Erap and EDSA 3: Myths and Beyond


Give me your wretched poor…Yes give them to me and I will keep them wretched and poor, but will perform the miracle of making them think they are affluent and well. Yes give them to me and I will make them think that there has never been a nation of people more fortunate. Yes give them to me and I will hide their wrinkles with cosmetics, drown their cries with delicacies, and cover their weaknesses with exotic fabrics. (Julius Lester)

Philippine politics is in an era where mass media—which has been described as an extension of one’s mouth—plays a dominant role. Mass media is so commanding that it can mobilize people into action, influence election results, and even, it seems, change governments. Indeed, the series of uprisings from 1986 to the present have been credited to media’s ability to break into the mass consciousness and form icons and symbols therein. Joseph Ejercito Estrada is a contemporary icon and, depending who you ask, is the epitome of the hero or anti-hero.

Pres. Arroyo was flabbergasted when an “enterprising Presidential Anti-Organized Crime Task Force (PAOCTF) official” sold a video of a humbled Estrada to the local and international media. Estrada was shown in police custody and grim-faced as his mug shots were taken. A noted TV commentator said that the sight was enough to move people to take the deposed president’s side. And, certainly, this was supposed to have given the “EDSA III” instigators the spark needed to start an uprising.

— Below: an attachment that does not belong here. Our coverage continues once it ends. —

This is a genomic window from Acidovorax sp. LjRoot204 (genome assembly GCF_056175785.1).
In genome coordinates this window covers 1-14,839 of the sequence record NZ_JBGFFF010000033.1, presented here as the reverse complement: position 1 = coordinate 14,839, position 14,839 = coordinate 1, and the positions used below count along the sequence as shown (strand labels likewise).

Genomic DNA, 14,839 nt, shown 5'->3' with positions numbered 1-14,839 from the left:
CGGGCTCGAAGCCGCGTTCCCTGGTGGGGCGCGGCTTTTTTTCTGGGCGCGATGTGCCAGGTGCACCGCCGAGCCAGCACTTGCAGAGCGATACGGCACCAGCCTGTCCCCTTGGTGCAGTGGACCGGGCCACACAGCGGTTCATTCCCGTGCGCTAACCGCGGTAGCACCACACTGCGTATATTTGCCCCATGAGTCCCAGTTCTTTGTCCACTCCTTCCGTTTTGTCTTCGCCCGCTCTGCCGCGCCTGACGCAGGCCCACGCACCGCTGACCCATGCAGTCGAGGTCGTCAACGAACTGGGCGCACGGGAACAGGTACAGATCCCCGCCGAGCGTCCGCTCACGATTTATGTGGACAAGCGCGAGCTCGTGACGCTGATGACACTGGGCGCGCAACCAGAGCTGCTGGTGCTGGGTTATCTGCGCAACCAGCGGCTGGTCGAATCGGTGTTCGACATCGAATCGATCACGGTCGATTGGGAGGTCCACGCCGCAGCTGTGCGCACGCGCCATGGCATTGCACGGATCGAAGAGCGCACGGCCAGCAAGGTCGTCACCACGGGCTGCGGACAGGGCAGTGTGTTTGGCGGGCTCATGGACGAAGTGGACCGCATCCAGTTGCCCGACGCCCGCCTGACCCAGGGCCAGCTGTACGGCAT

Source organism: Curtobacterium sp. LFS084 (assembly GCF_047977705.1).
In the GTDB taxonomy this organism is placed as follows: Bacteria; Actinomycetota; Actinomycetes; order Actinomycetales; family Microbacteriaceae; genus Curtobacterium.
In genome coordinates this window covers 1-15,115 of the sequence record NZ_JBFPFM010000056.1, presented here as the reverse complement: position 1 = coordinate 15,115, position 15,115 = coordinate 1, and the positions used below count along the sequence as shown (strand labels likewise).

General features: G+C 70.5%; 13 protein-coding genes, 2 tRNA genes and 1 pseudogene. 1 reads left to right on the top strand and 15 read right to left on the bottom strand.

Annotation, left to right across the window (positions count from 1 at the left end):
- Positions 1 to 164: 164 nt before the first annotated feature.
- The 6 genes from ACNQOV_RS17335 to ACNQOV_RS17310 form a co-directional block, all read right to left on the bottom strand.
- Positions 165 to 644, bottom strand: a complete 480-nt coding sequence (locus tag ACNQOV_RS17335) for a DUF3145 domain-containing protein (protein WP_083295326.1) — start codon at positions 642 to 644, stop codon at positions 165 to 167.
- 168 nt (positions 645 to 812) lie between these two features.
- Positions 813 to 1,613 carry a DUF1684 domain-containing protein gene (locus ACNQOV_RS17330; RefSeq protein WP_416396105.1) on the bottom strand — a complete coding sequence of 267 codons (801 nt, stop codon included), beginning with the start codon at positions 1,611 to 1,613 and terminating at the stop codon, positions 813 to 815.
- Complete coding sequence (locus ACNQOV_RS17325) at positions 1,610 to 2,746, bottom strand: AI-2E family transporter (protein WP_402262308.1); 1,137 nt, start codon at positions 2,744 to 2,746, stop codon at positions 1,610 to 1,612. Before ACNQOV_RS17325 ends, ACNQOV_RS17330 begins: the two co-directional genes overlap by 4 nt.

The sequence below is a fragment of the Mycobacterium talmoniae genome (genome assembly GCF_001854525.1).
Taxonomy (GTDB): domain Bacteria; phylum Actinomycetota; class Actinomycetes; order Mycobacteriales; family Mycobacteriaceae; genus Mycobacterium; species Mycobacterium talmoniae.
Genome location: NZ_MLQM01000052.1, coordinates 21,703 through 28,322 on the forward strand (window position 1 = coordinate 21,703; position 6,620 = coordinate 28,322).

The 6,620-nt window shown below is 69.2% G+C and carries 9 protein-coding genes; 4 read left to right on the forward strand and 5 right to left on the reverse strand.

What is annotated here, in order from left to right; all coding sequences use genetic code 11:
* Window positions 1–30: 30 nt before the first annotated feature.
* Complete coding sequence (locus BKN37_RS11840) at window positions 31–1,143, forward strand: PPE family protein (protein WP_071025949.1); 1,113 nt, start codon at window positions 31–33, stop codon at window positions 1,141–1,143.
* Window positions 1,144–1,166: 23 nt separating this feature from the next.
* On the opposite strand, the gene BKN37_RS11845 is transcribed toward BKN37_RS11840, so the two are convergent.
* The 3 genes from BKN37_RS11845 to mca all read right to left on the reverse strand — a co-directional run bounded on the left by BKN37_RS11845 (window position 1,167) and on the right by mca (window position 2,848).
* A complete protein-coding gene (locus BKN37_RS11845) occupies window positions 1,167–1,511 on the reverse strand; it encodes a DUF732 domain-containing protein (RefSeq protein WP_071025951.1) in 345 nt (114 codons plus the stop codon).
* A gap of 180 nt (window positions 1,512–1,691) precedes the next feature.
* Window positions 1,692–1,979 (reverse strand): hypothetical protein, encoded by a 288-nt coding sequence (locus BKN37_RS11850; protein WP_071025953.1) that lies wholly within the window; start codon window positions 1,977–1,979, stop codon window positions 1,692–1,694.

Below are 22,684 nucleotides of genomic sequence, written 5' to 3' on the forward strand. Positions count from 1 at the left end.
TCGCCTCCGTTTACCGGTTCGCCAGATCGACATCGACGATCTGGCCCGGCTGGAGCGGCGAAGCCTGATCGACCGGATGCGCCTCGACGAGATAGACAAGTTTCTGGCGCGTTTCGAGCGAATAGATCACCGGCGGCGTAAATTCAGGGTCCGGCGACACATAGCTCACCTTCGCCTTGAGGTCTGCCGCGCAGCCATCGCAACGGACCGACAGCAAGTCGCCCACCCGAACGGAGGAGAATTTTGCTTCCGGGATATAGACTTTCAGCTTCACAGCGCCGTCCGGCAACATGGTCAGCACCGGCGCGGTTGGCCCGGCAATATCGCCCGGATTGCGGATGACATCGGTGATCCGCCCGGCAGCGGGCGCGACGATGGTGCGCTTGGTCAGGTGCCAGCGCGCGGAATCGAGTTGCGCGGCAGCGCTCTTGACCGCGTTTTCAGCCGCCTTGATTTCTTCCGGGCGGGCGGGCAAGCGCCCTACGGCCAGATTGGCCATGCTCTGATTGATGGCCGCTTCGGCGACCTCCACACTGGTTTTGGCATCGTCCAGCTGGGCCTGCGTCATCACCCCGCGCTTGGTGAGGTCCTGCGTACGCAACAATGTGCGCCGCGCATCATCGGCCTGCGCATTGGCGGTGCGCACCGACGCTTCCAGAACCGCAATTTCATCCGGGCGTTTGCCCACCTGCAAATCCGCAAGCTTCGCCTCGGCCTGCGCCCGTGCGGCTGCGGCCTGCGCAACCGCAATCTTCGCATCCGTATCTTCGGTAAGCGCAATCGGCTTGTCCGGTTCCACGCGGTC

For it is supposedly detestable to the Filipino masa’s psyche for a president—who was also an action star to boot—to be behind bars. What more that contemporary Goebbels so successfully portrayed Estrada as the people’s martyr persecuted for having sided with the poor and downtrodden. The advertising genius of those behind the Erap-the-persecuted mystique is really close to extraordinary.

The Power of Myths

Estrada’s demagogic power draws strength from the mass media’s ability to create and popularize the Erap myth—a myth that the common folk, including both the tattooed and the religious, can empathize with. Estrada was characterized in his cinema years as a man of the poor or, as columnist Conrado de Quiros aptly said, a criminal with a heart of gold, a Tondo Robin Hood. He is the demigod who rose from the gutter and delivered light to the people.

Erap’s propaganda machine gets much of the credit for his transformation from a small-time city mayor to a national political figure. It effectively wove the movie icon with the general sentiment against poverty and injustice.

When he was vice-president and head of the Presidential Anti-Crime Commission (PACC), he toughened up his image further by figuring prominently in spectacular cases. During his presidential stint, he was Geron Busabos—tough on “wrongdoers” (as when he launched the Total War Policy against the NPA, MILF, and Abu Sayyaf) but gentle with the poor. He was the Crime Buster, at least until he was busted with millions in his pockets.

Philippine politics is not far removed from the glitter and glamour of showbiz. Politicians package themselves so that people see them as bigger than life, as Supermen among mortals. The challenge to them is to create the appropriate character who will appeal to the public. If Erap portrayed himself as Geron Busabos, Gloria is Ate Glo. If Alfredo Lim is the “Dirty Harry” of Manila, Noli de Castro is Kabayang Noli.

But the game works both ways. A politician’s reputation can also be destroyed by resorting to the erstwhile children’s game of name-calling. When elevated to the realm of politics, it becomes the serious business of black propaganda and character assassination. Miriam was the tough graft buster before she became Ms. Tililing or Brenda (i.e. “brain-damaged”). Tessie Aquino capitalized on his brother Ninoy’s popularity with the catchphrase “Kapatid ni Ninoy” yet now, after her gyrations during the impeachment trial, she’s Ms. Pokpok.

Beyond the Myth